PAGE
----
- Thank you. So the theme for this year's Reconciliation Week, it's a challenge. So it's a challenge to be brave and make change. And to me, this year's theme is really personified by activists. So for us to sort of understand why there are so many reasons for activism, it's important to understand the events that have shaped in particular Aboriginal activism. So let's look at a bit of a timeline. I'm just gonna put my screen up here, guys, so you can share. Great! So in 1770 , Lieutenant James Cook arrived at Gamay Botany Bay. In 1778, the first fleet landed and colonisation follows. In 1848, the Board of National Education concluded that it was impractical to provide any form of education facilities for the children of 'the blacks'. In 1883, non-Aboriginal parents at Yass Public School took their children out of school and protested the Aboriginal children being there. The school expelled the Aboriginal kids. And at the time, this was backed by the Department of Education. In 1901, the Commonwealth of Australia was formed along with the White Australia Policy. In 1938, the official start of the Day of Mourning, leading to what we now know is NAIDOC Week. In 1962, the Federal Council for Aboriginal Advancement proposed a referendum to grant equal citizenship, wages and employment for Aboriginal people. Unfortunately, this wasn't granted, but the Commonwealth Electoral Act was passed and Aboriginal people were given a federal voting right. 1963, in protest to proposed mining leases in Arnhem Land, Aboriginal elders at Yirrkala present the Federal Government with the Bark Petition. 1967, the Aboriginal rights activists succeed in their decade long battle for Aboriginal citizenship. Just over 90% of people that had yes to change the Australian constitution to recognise Aboriginal people as citizens. And then in 1977, the establishment of the New South Wales Aboriginal Education Consultative Group, the New South Wales Aboriginal Land Council. Now these are the largest activist networks of people in New South Wales advocating for Aboriginal people. So now let's look have a look at some of the brave Aboriginal activists over time. But first of all, Aboriginal Torres Island people are advised that the following information may contain images and names of people who have died. So first all, Charlie Perkins. He was the first Indigenous man in Australia to graduate at university. And in 1965, one of the key members of the Freedom Rides, which was a bus tour to New South Wales by activists protesting the discrimination against Aboriginal people in small towns of New South Wales. So at the time, if you were born Aboriginal, by law, you couldn't marry, without permission, you couldn't eat in a restaurant, you couldn't enter a pub or a cafe or go to a picture theatre or swim in a public pool, or even vote. So about 30 students, led by Perkins and consisting mostly of non-Aboriginal people, travelled to Walgett, Moree, Kempsey and other towns exposing the discrimination Aboriginal people faced. The students uncovered violent racism, exposed huge welfare disparity and stood in the face of strong and often violent opposition they encountered in many of the towns. He played a key role in advocating for the Yes vote in 1967 referendum, and his effective use of television brought the issue of racial discrimination in country towns to a national attention. My next one is one of my favourite, Essie Coffey. She was born near Goodooga, northern New South Wales. She was affectionately known as Bush Queen and a well-known throughout the state as a country and western singer and songwriter. A Muruwari woman who co-founded the Western Aboriginal Legal Service and served in a number of government bodies and Aboriginal community organisations. She had a particular interest in women's affairs and helped to create the first women's knockout football team in north-west region. Coffey expressed her activism through filmmaking. So 1978 movie, "My Survival As An Aboriginal" showcases Aboriginal culture, the differences between the white man and the black man, the problems with Aboriginal people assimilating into a white man's world. The different standards in housing, wages, food, quality of life, the way history was being taught in schools, and the pain that Aboriginal people experience with that history. Her 1993 movie, "My Life As I Live It" showcases how Essie supported her community, Dodge City, for the better. She supported better housing, more employment, and a purpose in life for her people. Essie says, "we don't need a spear or boomerang to fight anymore, no way in the world. We don't have to fire one shot. All we need is a pen and paper and a strong and powerful voice to fight with." Charles Chicka Dixon. Dr Dixon was a great believer in the importance of gaining a good education, which you could then use to help empower yourself and your community. Chicka campaigned for the Yes vote in the 1967 referendum, and was an active part participant in the Aboriginal Tent Embassy in 1972. He was part of the delegation of Aboriginal Australians invited to visit China, to tell the Chinese people about the Aboriginal struggle for justice while at the same time shaming the Federal Government, Chicka lobbied for major reforms and Indigenous arts fundings and art administration. And he also took an interest in Aboriginal country western musicians, organising festivals and talent guests around Australia, including prisons. A reformed alcoholic himself, he worked with Fred Hollows and others to establish the Redfern Aboriginal Medical Service. Last one, Adam Briggs. He's a proud Yorta Yorta man from Shepparton, Victoria, Briggs is a pioneer of the Australian hip hop scene, a lyricist, rapper, hip hop artist, writer, presenter actor and a CEO. He's made an impression across the spectrum of creative industries. His lyrics are provocative and he wears his culture for all to see. Briggs stands tall amongst his peers, working across multiple mediums, sparking conversations, and creating cultural change. One of Briggs's songs released in 2015, titled "The Children Came Back". It's a social commentary song, which tributes the great musician Archie Roach's song, "Took The Children Away" celebrating Australia's first people. Briggs said, "this is a history lesson, a monologue, a celebration and education in one song. And it encourages the effort towards reconciliation between first peoples and non-Indigenous Australians." Mr Roach said, "I love Briggs' song. It's about Indigenous heroes. I feel proud to be part of what Briggs hopes to achieve, and I really love that he used young children to play the heroes because they are our future heroes." So I'm gonna leave you guys with the question. Or actually I'm gonna say, thanks for listening. And I'll leave you to formulate your own ideas, maybe on how you can be an activist for change in Aboriginal education.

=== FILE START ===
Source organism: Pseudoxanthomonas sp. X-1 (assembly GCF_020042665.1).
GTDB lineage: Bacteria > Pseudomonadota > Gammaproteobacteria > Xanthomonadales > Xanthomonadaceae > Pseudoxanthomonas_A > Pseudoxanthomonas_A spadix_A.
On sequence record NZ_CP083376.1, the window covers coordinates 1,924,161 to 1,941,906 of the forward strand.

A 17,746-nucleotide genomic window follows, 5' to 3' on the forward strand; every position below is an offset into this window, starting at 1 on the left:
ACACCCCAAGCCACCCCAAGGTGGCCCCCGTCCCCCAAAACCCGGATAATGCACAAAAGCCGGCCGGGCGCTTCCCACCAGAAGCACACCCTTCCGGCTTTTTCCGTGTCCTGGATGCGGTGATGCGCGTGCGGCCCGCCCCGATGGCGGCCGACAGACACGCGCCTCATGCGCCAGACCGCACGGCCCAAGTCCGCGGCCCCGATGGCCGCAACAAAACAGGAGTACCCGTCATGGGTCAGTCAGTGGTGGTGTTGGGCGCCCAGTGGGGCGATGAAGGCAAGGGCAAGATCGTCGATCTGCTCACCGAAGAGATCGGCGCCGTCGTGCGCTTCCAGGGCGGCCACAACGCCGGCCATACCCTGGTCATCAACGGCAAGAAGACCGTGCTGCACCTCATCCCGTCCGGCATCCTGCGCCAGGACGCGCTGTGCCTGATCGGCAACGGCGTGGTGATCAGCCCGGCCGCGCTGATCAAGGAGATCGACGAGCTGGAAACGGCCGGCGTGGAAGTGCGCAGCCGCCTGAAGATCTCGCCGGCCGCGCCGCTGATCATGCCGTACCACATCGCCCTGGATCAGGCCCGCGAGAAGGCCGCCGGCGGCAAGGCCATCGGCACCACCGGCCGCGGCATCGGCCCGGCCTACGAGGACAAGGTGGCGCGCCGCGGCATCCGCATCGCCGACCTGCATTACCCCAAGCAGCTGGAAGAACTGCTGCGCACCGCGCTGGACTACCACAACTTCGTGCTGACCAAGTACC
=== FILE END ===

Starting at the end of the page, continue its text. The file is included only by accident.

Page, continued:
- Thanks so much, Warren. That was really interesting. And it really, I liked the key pieces that you've pulled from history and then how the Aboriginal outcomes and partnership directorate have also been showing those stories throughout their NAIDOC Week pieces. Last year, the song that, well, two years ago now, the song that they showcased with schools throughout New South Wales was Archie Roach's "Took The Children Away." And then the mashup of "The Children Came Home" which was beautiful to hear. And I know that for this year's NAIDOC Week, they're also going to be doing a piece on "The Freedom Rides." And taking that journey and working with schools who are part of that journey and how that happened, how that's impacted them. And then how we're going to make the education system a better place for Aboriginal and Torres Strait Islander students. So thank you very much for sharing that with us today. And now I'd like to introduce Rachael McPhail. Now this is close to my heart. Rachael has a strong story about advocating for change at Australia Post and having traditional place names placed on our mail. And for those of you who don't know, we've just recently updated all of the department's letterhead to also have the space to include traditional place names. And we are working with schools who are also putting traditional place names on their letterheads and also on their websites. So I invite Rachael to come on and tell her story.